AVIATION CONGESTION MANAGEMENT IMPROVEMENTS IN MODELING THE PREDICTION, MITIGATION, AND EVALUATION OF CONGESTION IN THE NATIONAL AIRSPACE SYSTEM
Lovell, David J.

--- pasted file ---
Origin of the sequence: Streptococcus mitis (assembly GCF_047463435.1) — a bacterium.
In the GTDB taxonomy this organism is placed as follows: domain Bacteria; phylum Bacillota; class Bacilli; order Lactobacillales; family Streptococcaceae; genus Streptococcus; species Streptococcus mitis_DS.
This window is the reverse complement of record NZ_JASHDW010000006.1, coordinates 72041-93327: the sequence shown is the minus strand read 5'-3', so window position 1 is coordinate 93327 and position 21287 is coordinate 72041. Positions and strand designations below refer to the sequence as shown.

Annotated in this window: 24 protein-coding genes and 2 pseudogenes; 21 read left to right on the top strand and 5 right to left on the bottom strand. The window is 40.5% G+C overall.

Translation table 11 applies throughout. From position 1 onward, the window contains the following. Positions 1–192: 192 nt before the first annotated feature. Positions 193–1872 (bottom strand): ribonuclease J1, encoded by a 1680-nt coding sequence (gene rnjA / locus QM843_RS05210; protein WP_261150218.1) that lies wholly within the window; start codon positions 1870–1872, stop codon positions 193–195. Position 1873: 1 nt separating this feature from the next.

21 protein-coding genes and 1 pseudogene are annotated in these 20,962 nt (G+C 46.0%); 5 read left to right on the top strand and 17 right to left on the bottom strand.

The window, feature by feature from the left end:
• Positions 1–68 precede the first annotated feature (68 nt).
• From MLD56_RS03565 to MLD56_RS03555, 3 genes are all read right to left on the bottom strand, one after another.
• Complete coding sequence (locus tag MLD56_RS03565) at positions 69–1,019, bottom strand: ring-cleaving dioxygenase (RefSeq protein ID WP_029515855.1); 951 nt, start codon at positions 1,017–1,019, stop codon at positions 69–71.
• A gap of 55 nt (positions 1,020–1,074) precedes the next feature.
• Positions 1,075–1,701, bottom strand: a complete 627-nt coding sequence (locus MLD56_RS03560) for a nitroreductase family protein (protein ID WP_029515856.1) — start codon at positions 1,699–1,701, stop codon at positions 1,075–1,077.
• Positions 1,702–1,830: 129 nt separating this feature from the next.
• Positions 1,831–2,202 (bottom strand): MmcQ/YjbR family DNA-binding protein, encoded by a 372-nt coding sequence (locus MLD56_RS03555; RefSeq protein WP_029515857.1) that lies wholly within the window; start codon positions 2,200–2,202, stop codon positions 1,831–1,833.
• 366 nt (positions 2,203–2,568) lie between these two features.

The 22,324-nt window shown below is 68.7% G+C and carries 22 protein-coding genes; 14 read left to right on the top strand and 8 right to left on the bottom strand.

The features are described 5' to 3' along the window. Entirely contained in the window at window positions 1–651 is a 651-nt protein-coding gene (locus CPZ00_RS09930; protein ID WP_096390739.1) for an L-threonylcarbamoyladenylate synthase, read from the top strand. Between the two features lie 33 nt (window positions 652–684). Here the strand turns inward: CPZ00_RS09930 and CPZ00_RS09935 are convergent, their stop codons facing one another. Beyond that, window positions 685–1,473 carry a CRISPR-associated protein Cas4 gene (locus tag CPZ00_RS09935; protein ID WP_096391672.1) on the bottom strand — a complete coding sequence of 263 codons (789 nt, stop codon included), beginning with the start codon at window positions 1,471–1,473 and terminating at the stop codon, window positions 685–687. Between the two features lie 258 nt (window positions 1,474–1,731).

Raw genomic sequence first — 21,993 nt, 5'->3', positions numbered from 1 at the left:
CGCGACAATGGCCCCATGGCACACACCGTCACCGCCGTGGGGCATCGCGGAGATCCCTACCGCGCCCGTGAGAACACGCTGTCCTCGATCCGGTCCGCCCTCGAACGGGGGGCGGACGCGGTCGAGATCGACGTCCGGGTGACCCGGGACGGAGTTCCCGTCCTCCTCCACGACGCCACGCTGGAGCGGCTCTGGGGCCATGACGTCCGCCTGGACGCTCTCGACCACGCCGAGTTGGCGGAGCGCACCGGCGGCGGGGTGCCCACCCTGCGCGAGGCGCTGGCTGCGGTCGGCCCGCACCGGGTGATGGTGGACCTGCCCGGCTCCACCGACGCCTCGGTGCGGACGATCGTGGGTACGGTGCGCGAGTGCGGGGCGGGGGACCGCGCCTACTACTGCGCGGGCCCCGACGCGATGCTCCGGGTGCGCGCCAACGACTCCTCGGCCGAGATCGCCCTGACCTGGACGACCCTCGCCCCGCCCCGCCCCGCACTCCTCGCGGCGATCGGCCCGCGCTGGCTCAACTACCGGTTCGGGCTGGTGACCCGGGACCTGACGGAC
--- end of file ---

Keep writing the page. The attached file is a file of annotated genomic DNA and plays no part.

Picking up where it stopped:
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The air transportation system in the United States is one of the most complex systems in the world. Projections of increasing air traffic demand in conjunction with limited capacity, that is volatile and affected by exogenous random events, represent a major problem in aviation system management. From a management perspective, it is essential to make efficient use of the available resources and to create mechanisms that will help alleviate the problems of the imbalance between demand and capacity. Air traffic delays are always present and the more air traffic increases the more the delays will increase with very unwanted economic impacts. It is of great interest to study them further in order to be able to more effectively mitigate them. A first step would be to try to predict them under various circumstances. A second step would be to develop various mechanisms that will help in reducing delays in different settings. The scope of this dissertation is to look closer at a threefold approach to the problem of congestion in aviation. The first effort is the prediction of delays and the development of a model that will make these predictions under a wide variety of distributional assumptions. The work presented here is specifically on a continuum approximation using diffusion methods that enables efficient solutions under a wide variety of distributional assumptions. The second part of the work effort presents the design of a parsimonious language of exchange, with accompanying allocation mechanisms that allow carriers and the FAA to work together quickly, in a Collaborative Decision Making environment, to allocate scarce capacity resources and mitigate delays. Finally, because airlines proactively use longer scheduled block times to deal with unexpected delays, the third portion of this dissertation presents the assessment of the monetary benefits due to improvements in predictability as manifested through carriers' scheduled block times.